Stack Overflow is a community of 4.7 million programmers, just like you, helping each other.

Join them; it only takes a minute:

Sign up
Join the Stack Overflow community to:
  1. Ask programming questions
  2. Answer and help your peers
  3. Get recognized for your expertise

I needed to make a custom UIAlertView for my app, and I came across this article describing how to do it. I have since made a few changes to it, but the more important fact remains that this class does not function as a "Fire and forget" alert, the way that UIAlertView does, because ARC does not allow one to call retain.

So basically, I want to be able to utilize my custom alert view the same way as a normal alert view, so I can create and display one like this:

CustomAlertView *alert = [[CustomAlertView alloc] init];//Init presumably does the view setup
[alert show];

So my question is, how can I get this object not to deallocate as soon as it goes out of scope when working in an ARC project, without creating a strong reference to it in the calling class?


I suppose it is important to mention, that in order to get the full freedom of view customizability I wanted, I had to make this a new ViewController class, it is NOT a subclass of UIAlertView


I'm sorry, I didn't look at my link too closely, I had the wrong tutorial linked originally. THIS is the correct tutorial I based my view off of

share|improve this question
[show] bumps the ref count, so your local variable is not the only handle to the object anymore. Fire and forget away. – Seva Alekseyev Jul 2 '12 at 18:41
It isn't a subclass, its new view controller so that it can be instantiated from a nib, or from a storyboard scene – Dan F Jul 2 '12 at 18:43
UIAlertView works by adding another UIWindow onto the window hierarchy, which makes UIWindow retain it. Try to mimic this behavior in your application. – Richard J. Ross III Jul 2 '12 at 18:43
@RichardJ.RossIII How do I add the view to the window hierarchy, and retain the view controller's behavior? For example, I am making an alert-view style passcode entry, all of the various buttons are hooked up to IBActions in my storyboard. If I simply present it as a view, I will lose the controller class, and be just left with the view wont I? – Dan F Jul 2 '12 at 18:46
My point was that windows are not retained by the magic gnomes in Cocoa. – Seva Alekseyev Jul 2 '12 at 19:01

If you want to mimic the way UIAlertView works, you need to create a new UIWindow object, initialize it properly and show it using [window makeKeyAndVisible]. Beware that this will present, but not retain the window. If the reference count of the window drops to zero, the window is removed from the screen.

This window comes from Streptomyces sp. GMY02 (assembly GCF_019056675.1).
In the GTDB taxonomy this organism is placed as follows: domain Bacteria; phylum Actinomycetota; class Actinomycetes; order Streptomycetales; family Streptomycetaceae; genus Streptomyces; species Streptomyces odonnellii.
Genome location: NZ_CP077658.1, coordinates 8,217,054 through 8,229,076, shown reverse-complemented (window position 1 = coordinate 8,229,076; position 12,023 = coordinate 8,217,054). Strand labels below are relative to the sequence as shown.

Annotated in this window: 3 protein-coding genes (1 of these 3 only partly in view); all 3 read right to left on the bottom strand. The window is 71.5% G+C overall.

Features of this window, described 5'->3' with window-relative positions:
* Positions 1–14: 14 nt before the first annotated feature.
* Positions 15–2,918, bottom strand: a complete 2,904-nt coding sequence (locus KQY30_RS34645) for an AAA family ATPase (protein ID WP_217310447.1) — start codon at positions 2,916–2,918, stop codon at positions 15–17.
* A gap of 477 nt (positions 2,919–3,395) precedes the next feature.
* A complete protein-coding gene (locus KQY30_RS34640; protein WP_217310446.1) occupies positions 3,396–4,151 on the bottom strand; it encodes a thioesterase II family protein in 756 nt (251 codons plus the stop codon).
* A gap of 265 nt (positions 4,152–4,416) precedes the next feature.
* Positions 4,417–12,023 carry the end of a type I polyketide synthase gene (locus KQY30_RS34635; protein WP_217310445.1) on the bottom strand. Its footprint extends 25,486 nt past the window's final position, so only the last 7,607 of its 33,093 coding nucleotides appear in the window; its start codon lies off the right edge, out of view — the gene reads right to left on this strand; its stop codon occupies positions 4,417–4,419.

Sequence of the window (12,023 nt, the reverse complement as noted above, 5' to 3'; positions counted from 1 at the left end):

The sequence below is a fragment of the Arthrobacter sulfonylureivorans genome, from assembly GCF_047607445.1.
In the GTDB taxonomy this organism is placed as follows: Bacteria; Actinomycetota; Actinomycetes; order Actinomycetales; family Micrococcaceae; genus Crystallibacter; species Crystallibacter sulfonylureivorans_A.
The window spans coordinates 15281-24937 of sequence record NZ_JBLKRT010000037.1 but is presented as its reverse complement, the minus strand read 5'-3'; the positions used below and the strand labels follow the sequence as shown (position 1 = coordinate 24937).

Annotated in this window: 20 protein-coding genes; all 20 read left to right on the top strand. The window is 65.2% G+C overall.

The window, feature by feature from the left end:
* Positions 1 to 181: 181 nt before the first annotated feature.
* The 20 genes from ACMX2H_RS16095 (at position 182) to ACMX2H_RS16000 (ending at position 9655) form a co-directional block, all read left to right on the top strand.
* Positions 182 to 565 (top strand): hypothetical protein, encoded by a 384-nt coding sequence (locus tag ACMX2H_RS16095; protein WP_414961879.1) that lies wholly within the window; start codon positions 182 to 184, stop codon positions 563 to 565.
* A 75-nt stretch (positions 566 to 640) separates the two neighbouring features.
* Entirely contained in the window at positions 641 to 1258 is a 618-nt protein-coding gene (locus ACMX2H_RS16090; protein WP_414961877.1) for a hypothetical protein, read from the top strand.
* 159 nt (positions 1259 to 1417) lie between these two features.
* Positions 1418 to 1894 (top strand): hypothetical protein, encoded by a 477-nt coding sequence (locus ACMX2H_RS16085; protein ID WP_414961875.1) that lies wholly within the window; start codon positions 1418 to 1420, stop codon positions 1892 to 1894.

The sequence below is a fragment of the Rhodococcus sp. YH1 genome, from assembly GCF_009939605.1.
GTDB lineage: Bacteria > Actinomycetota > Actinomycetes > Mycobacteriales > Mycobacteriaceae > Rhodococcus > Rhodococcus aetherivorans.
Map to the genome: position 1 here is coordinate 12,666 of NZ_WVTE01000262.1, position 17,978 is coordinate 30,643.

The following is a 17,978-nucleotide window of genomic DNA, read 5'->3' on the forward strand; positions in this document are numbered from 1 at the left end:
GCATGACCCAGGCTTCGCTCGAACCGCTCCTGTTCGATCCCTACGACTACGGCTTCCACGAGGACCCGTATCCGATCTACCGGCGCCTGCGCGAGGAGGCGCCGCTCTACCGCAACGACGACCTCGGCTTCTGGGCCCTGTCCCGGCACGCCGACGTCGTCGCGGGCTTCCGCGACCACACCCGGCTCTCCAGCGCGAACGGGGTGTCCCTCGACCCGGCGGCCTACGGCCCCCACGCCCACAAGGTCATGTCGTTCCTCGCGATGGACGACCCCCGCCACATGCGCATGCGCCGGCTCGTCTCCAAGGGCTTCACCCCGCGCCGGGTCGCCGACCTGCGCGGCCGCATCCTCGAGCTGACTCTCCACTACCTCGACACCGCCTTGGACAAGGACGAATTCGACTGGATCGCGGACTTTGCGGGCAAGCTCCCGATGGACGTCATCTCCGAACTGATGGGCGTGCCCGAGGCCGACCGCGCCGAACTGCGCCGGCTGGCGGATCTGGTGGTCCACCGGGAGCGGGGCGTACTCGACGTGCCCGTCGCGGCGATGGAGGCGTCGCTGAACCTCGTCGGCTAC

You want to deliberately create a retain cycle, which you break once your alertview is dismissed.

I.e. your customalertview class creates and retains a UIWindow, and the UIWindow retains its subview: your customalertview class. Then, by releasing the UIWindow, the window will release your customalertview.

share|improve this answer
I've got the display happening right, I'm just wondering how I can get the object to not destroy itself once it goes out of scope – Dan F Jul 2 '12 at 19:47
Like I said, you need to introduce a retain cycle. In one project, I solved it by subclassing UIWindow, and having it retain a controller object, which retained the window. Once the window decides it's over (self.controller = nil), or the controller does so (self.window = nil) the cycle is broken and everything is deallocated. – mvds Jul 2 '12 at 19:58

You'll have to make a strong reference to your subclass instance while it is needed. You could do this, for example, by presenting your object in a view controller (since the view controller hierarchy is maintained strongly) or by having a class-level reference to all instances of your class which are still needed.

share|improve this answer
What exactly do you mean by "class-level reference"? – Dan F Jul 2 '12 at 18:49
I mean to make, for example, a static variable in your .m file which points to a NSMutableArray of "in use" instances of your class. (You'll then need some mechanism for your instances to register and de-register themselves from the list.) – Jesse Rusak Jul 2 '12 at 20:03
I see, that is one way of bypassing ARC's ban on calls to retain – Dan F Jul 2 '12 at 20:15

Your Answer


By posting your answer, you agree to the privacy policy and terms of service.

Not the answer you're looking for? Browse other questions tagged or ask your own question.